Tilda Stardust is a Tumblr site hilariously dedicated to the belief that Tilda Swinton and David Bowie are the same person. (Spoiler alert: They’re not. We know that partly because they appeared together in the video for this 2013 song.)
It’s not really my favorite on the album, frankly, but I pick it for its superb video and because — we mustn’t forget — that before Beyonce’s Lemonade ever dropped the “greatest surprise album” of all time, Bowie did it with Next Day. Much of it is great. The title track’s video (with Marion Cotillard and Gary Oldman) gets seriously bloody and even cuts off before the song is half over, while the eerie “Heat” nearly made my Top 50.
Seems Bowie ended his life by having the time of his life.
29. CYGNET COMMITTEE (1969)
“I want to live!”
28. OH! YOU PRETTY THINGS (1971)
There’s a lot of debate about what his lines about the “Homo superior” and “the earth is a bitch” mean. Me, I just find that chorus too catchy to overlook.
27. REBEL REBEL (1974)
Bowie often tried to out-Stones the Stones. He covered “Let’s Spend the Night Together,” while “The Jean Genie” and “Diamond Dogs” went after Stonesque blues. But “Rebel Rebel” is the most direct of Stonesy maneuvers. Peter Doggett claims, in his Bowie song survey book, The Man Who Sold the World, this rips “Satisfaction” riffs (sounds more like “The Last Time” to me) and that the “doo doo doo” backups deliberately mock the Stones’ tepid 1973 single “Doo Doo Doo Doo (Heartbreaker).”
Whatever. It’s great. But over the years, Bowie seemed to tire of it. During his 1999 rendition for VH1 Storytellers, in fact, he cuts off the song after the first verse with a jeering “LA DI DA….” Check out the 7:25 mark.
26. STATION TO STATION (Live, 1978)
The “stations” of this extended prog-rock anthem from 1976 supposedly regard Jesus’ hallowed walk. (Plus robust doses of cocaine.) No other Bowie song is quite like it. The live 1978 version is superior to the studio version in my view, for its swing, its speed, and its “ooh ooh ooh hoo” backups during the “it’s too late” bridge. This was my favorite Bowie song for several years in the bright light of the Oklahoma mid ’80s sky.
24. MOONAGE DAYDREAM (1972)
I’m contractually obliged to put one of the real, in-deep “Ziggy Stardust” songs — the ones where he talks about “space guns” or “jamming with Wierd and Gilly” or a starman trying to blow our minds. And this one is the best of that bunch.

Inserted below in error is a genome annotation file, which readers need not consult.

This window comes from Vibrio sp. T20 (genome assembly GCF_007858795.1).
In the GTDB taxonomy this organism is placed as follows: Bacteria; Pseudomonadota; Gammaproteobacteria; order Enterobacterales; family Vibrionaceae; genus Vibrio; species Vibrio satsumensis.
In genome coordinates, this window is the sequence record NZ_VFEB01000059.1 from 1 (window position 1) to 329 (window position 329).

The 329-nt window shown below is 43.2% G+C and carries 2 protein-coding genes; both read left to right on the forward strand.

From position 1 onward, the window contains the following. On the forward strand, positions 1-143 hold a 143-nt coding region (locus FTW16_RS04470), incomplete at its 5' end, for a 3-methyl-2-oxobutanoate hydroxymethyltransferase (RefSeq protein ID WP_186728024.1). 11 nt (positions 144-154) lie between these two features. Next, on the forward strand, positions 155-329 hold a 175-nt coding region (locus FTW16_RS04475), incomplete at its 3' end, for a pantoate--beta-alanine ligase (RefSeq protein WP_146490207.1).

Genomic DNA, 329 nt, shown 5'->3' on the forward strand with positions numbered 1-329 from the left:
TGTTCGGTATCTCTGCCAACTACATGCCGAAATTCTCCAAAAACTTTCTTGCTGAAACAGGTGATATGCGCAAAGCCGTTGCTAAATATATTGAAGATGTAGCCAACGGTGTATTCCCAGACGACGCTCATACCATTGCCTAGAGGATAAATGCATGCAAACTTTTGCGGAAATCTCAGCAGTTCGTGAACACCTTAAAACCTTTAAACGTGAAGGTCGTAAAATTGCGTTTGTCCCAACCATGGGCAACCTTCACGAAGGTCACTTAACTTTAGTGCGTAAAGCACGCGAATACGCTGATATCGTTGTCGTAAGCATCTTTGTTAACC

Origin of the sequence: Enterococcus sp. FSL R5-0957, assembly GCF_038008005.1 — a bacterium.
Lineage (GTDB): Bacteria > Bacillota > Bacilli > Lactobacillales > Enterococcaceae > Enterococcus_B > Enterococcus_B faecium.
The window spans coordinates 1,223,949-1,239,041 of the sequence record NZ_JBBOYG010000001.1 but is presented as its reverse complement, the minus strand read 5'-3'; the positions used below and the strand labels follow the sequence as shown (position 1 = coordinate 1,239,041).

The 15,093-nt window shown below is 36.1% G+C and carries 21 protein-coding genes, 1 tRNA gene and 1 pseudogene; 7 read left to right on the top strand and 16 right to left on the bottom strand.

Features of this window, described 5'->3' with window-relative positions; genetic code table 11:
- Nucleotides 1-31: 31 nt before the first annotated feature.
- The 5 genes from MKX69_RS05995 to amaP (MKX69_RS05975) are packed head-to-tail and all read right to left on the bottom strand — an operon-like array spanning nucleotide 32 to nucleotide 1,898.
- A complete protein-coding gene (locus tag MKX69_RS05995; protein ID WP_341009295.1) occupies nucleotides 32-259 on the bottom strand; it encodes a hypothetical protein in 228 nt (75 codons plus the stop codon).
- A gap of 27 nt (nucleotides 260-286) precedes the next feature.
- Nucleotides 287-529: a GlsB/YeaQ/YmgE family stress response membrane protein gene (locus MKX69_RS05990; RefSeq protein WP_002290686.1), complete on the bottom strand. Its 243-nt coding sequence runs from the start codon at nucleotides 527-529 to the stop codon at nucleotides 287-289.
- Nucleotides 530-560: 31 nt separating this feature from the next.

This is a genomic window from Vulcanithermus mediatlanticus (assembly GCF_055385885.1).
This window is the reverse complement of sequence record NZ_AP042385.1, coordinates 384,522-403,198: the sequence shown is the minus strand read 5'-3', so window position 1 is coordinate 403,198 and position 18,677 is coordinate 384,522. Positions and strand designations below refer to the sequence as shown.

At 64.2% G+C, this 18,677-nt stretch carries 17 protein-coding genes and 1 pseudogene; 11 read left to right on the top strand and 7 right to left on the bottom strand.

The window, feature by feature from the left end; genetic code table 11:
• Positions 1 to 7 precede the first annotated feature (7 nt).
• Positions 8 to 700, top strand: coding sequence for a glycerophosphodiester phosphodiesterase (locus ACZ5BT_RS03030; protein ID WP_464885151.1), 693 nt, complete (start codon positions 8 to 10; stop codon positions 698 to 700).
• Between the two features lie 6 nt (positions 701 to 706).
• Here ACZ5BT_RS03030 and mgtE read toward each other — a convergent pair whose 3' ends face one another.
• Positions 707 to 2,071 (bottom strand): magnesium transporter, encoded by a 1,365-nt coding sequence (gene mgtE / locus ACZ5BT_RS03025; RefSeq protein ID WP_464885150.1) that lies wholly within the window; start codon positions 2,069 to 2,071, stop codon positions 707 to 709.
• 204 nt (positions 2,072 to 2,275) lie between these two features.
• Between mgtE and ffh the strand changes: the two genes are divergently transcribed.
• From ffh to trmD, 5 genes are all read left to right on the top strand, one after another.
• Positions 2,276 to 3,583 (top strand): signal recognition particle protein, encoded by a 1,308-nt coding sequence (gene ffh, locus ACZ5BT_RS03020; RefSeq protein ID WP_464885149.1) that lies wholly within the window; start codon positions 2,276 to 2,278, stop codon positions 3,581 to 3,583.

Incidentally did you know that Bowie-as-Ziggy traveled across the USSR on the Trans-Siberian en route to the UK from Japan? He did. It should be a movie. Want to write it?
23. ROCK’N'ROLL SUICIDE (1972)
But this one is so much better than most of that Martiany “Ziggy Stardust” stuff. When Bowie killed off his Ziggy role live, he played this last. Jagger tried to play up its self-destruction theme — or mock it? — with the middle verse of “It’s Only Rock’n'Roll” a couple years later (“suicide right on the stage”).
22. LOVING THE ALIEN (1984)
You’ll think this is too high. But you should listen again. Sure the Tonight album that followed Let’s Dance was a real disappointment at the time. (I find its jazzy feel fitting better in the 21st century.) The first single “Blue Jean” is wonderful (see #48), but the seven-minute opener says as much of the Bowie myth as any song he ever did. Particularly the line “and your prayers, they break the sky in two.”
The video is so trippy, my dad seeing it said, “that guy is kinda weird.”
Insider tip: Also hear the scaled-down version that Bowie came to prefer.
21. FAME (1975)
John Lennon, who apparently stopped by Bowie’s recording session and sang “AIM” into the mic to fill space of this song, gets a co-credit here. (Which surprised Lennon at the time.) It eventually turned into “Fame” and went to #1. I love the low guitar staccato notes hitting the 1/3 beats – tuned way down, with reverb on high.
20. FASHION (1980)
Bowie code alert: in Bowieland, words don’t always mean what they mean. Here, “Fashion” means “fascism” as tipped off with the “goon squad” lyric. Notes from his handwritten lyrics indicate a violent theme. The rambunctious lead guitars balance well off Carlos Alomar’s disco guitars. May Pang, John Lennon’s girlfriend from his “lost weekend” period, is subversively in the video, which is fantastic. Bowie’s absurdist, half-hearted dance moves get mimicked by dancers (including early MTV host Alan Hunter); the same are repeated in “Ashes in Ashes.” Notably, Bowie doesn’t care to be followed (“listen to me/don’t listen to me”). Or at least claims as much.
19. WILD IS THE WIND (1976)
Bowie covered a lot of songs. None are better than this one of Nina Simone. Simply ridiculous vocal performance. Brilliantly he adds that defining breakdown bit for the line “don’t you know you’re life… itself!?” All the more amazing is that he did at a time when he pretty much subsisted off a diet of cocaine and milk. (He once claimed to not remember recording the entire Station to Station album.)
18. LIFE ON MARS (1971)
Barbara Streisand covered this song. This is important because it means Bowie TRICKED Streisand to sing lines like “look at those cavemen go” and “Mickey Mouse has grown up a cow.”
(As he put it on a VH1 special, she must have been “going through one of her slightly more lost periods.” See 4:00 mark.)
17. CHANGES (1971)
We’ve heard it a lot, but it’s very good. And the perfect Bowie template for what will come as his ’70s takes off.
The key part:
I turned myself to face me
But I never caught a glimpse